Comment

23.06.17

The now and the future of infection prediction

Source: NHE May/Jun 17

Marco-Felipe King, an infection control postdoctoral researcher at the Institute for Public Health and Environmental Engineering at the University of Leeds, explains why the future of infection prevention is in smart buildings and real-time contamination prediction.

Current practice centres on antimicrobial stewardship and hand hygiene as being the most effective interventions for controlling infection. They have become a central focus for global infection control, with much media attention devoted to their promotion. A disproportionate amount of effort has been put into strategies enticing us to clean our hands, but despite time and money being spent on this, hospital-acquired infections (HCAIs) are still a major problem. The central tenets of Florence Nightingale’s ‘Notes on Nursing’ are still very much present in current infection prevention practices today: most of them are common sense, but what happens when common sense isn’t enough? From an engineering perspective, the future of infection prevention is in smart buildings and real-time contamination prediction. 

‘The Big Five’ is what I call the most prominent routes of infection transmission: direct and indirect contact, common vehicle, droplet and airborne transmission are terms that very rarely exist independently but which are still poorly understood. Some multidrug resistant organisms, such as MRSA and Clostridium difficile, are known to spread through direct contact but many others hitch a ride on airstreams, depositing out onto surfaces metres away from the infectious source. As a result, four or all five of these routes can be involved in pathogen transmission.

The idea that the hospital building, the air and staff behaviour can contribute to propagating infection is not a new one, but often too much effort is invested cheaply into only one aspect at a time. Advancement lies in understanding how these three interact. Hospital airflow patterns are too often slaves to external weather conditions, cold patients and poorly functioning ventilation systems. It’s crucial to remember that the building around us itself is not a static entity, especially in terms of microbial biome, and that the way humans interact with their workspace is surprisingly predictable. Computer simulations at the University of Leeds can now predict the movement of pathogens through the air, how long it will take them to deposit on surfaces and what rate of ventilation would help balance the cost of airborne infection transmission with energy usage.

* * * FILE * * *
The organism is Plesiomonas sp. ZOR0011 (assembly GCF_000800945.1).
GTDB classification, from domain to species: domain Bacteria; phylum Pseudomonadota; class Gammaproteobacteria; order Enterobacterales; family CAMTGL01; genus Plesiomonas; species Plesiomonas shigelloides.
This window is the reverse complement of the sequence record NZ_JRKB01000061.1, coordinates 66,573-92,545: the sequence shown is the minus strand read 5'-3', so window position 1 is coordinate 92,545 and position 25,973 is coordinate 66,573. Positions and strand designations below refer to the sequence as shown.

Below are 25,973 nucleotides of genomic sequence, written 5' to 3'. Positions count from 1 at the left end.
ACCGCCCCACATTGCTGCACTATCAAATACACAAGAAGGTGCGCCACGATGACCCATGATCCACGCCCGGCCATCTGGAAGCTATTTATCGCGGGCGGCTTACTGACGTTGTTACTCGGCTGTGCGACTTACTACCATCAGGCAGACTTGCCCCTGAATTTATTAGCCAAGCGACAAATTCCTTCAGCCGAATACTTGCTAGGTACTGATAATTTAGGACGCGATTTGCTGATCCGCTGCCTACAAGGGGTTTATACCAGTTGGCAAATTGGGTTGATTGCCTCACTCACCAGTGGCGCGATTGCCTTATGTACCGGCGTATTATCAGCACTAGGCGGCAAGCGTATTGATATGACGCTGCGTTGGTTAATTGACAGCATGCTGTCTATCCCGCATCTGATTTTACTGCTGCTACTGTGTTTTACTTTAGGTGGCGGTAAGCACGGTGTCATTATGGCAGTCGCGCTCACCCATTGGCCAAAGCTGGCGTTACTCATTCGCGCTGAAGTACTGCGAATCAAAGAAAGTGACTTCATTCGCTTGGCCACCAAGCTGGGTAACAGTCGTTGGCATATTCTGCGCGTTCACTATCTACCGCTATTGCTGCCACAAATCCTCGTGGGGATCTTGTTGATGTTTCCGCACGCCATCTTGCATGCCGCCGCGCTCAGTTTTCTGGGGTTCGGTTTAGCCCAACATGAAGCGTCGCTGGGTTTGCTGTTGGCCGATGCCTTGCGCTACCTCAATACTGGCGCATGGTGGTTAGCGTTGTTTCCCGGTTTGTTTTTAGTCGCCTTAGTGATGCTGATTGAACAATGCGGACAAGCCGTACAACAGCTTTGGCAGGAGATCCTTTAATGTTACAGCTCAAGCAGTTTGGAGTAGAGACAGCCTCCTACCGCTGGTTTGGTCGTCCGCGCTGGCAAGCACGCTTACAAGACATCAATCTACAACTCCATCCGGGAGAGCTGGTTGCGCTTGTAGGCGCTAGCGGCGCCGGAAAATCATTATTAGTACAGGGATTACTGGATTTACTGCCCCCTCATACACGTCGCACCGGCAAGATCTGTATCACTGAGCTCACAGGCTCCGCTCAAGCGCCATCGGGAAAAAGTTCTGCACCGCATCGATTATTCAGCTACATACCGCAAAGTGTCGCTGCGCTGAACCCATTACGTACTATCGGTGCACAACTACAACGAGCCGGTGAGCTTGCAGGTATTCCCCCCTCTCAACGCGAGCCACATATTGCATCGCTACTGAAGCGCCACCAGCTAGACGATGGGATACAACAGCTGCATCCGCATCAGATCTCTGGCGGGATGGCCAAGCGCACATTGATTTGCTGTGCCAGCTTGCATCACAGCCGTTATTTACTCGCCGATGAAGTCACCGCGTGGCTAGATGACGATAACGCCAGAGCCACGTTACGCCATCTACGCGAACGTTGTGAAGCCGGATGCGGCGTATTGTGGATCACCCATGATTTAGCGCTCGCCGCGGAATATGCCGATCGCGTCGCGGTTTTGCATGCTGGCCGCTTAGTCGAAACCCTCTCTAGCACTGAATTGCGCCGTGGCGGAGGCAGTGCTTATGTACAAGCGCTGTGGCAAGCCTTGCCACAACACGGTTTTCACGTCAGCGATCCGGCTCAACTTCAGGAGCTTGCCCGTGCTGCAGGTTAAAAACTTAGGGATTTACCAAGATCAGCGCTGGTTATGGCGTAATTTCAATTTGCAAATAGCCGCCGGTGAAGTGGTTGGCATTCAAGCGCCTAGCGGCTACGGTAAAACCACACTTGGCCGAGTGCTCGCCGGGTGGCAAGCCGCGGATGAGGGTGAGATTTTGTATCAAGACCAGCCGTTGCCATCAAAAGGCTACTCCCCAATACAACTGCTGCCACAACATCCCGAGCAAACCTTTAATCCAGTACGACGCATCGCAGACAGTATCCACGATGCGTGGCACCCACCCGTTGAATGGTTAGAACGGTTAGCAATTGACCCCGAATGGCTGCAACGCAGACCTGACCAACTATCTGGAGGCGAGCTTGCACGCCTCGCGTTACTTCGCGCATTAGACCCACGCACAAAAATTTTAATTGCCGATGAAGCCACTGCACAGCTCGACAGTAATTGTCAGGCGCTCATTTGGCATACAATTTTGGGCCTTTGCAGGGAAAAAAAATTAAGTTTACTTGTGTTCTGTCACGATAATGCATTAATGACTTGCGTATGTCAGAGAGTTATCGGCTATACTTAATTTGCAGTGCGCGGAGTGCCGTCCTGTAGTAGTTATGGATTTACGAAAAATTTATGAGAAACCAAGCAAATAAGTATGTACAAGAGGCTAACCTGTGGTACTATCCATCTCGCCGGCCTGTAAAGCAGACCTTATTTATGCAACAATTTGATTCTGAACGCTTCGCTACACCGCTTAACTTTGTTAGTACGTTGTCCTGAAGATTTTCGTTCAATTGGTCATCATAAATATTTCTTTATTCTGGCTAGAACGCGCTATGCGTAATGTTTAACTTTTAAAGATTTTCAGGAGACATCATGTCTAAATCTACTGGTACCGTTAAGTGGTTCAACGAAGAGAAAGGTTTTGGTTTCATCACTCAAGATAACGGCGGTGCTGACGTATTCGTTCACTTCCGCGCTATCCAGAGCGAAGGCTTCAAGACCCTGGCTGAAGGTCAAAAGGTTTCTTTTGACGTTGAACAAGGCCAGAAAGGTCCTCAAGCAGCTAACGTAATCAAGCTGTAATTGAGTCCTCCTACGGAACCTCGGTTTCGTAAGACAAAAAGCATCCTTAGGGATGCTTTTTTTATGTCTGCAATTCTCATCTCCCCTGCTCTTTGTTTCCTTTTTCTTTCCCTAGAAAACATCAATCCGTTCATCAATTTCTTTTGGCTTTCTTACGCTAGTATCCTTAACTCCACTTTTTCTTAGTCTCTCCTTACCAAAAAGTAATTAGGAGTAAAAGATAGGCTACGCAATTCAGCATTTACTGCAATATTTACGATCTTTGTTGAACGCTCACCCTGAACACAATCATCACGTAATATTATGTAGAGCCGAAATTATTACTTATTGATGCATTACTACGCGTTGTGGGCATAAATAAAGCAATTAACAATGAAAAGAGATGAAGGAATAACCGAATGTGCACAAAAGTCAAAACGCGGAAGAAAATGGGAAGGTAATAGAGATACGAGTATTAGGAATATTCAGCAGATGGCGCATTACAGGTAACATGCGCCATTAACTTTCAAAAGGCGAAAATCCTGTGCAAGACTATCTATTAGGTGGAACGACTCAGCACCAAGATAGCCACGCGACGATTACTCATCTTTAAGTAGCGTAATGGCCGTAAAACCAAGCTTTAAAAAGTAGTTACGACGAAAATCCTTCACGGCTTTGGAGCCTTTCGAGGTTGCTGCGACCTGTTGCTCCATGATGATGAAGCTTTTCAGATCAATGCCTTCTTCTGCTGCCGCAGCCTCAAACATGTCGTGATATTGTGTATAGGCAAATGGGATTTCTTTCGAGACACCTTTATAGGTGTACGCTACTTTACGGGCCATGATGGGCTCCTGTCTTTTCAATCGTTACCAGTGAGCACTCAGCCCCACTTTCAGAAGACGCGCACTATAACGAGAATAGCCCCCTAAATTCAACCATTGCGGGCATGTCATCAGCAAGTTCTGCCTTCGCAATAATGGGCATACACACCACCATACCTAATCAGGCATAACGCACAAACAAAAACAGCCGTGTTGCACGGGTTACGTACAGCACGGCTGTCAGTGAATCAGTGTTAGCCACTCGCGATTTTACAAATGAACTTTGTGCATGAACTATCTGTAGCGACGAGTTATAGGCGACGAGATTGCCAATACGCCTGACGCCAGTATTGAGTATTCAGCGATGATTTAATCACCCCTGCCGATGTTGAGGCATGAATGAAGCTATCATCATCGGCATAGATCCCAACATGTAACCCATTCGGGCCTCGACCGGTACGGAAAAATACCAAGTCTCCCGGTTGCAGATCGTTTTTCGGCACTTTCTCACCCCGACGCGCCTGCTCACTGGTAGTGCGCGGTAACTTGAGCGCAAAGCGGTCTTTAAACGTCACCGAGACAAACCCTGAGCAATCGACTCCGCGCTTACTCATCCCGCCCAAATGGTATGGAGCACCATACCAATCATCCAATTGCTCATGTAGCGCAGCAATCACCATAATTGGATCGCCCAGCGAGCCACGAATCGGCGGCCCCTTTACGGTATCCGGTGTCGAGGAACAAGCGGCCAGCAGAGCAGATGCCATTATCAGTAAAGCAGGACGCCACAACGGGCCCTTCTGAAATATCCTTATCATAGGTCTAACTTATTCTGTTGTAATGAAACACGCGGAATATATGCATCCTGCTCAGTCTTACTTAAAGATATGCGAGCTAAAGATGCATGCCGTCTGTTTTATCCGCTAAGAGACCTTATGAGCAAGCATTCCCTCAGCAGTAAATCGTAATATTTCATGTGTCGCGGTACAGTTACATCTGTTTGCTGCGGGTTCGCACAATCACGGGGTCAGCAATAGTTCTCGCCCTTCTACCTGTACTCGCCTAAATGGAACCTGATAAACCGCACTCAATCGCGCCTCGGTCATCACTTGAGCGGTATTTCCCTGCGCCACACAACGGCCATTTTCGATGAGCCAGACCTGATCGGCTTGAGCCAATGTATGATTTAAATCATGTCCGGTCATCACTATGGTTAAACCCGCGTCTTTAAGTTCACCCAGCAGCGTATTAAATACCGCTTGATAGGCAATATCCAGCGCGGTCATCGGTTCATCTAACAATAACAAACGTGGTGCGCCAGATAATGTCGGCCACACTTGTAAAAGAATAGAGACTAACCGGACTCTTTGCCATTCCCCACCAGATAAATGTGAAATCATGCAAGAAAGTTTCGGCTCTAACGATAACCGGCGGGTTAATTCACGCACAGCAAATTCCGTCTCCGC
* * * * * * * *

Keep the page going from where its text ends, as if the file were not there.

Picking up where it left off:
Moving forward with connectivity 

We’re at the beginning of an age where every gadget in our homes contains a computer, and this idea of connectivity is now being applied to hospital wards. If you ever wanted to be able to see the movement of microorganisms floating through the air, the technology to make this possible is already here. Infection prevention within five years will see smart systems such as indoor ‘weather’ forecasting, at a fraction of the cost of traditional building management systems. Tiny wireless sensors in clinical areas will relay live air quality data to a central computer which will alert staff when conditions such as low humidity, high temperature or increased bioaerosol counts might increase infection risk. It will combine smart algorithms that can predict staff surface contacts with cleaning rotas to give an up-to-the-minute forecast of which areas might pose a higher risk to patients, particularly those with weakened immune systems or susceptible to airborne pathogens. 

It is time to address the current obsession with the culture of blame and unrealistic hand hygiene targets by balancing out the use of other weapons we have in our infection prevention arsenal. Appropriate antimicrobial stewardship, catheter-care, targeted cleaning, patient screening and good ventilation should go hand-in-hand with future smart technologies. Florence Nightingale is often quoted as saying “hospitals should do the sick no harm”, and this is as current today as it will be in the future.

Tell us what you think – have your say below or email opinion@nationalhealthexecutive.com

Comments

Mitch Hansen   26/06/2017 at 14:48

How do you see Point-of-Use disinfection systems playing into this? I'm thinking specifically of the UV-C LEDs that have been coming up in development.

Bruce White   29/06/2017 at 22:58

Great article Marco and why we've developed Airthinx, a IoT connected device that can be an early detector for airborne issues and/or conditions such at PM10, PM 2.5, and PM1, plus Temp, Rh, CO, CO2 and other optional contaminants. Field tests when used in Healthcare construction as a predictive warning device that auto alerts by text and email, those who need to be aware of a pending issue. You are spot on in that the trend, while mainly focusing on antimicrobial issues, should be the holistic conditions that are ever changing, but can me measured to build predictive models, or as an alert to a pending condition. Keep up the good work!

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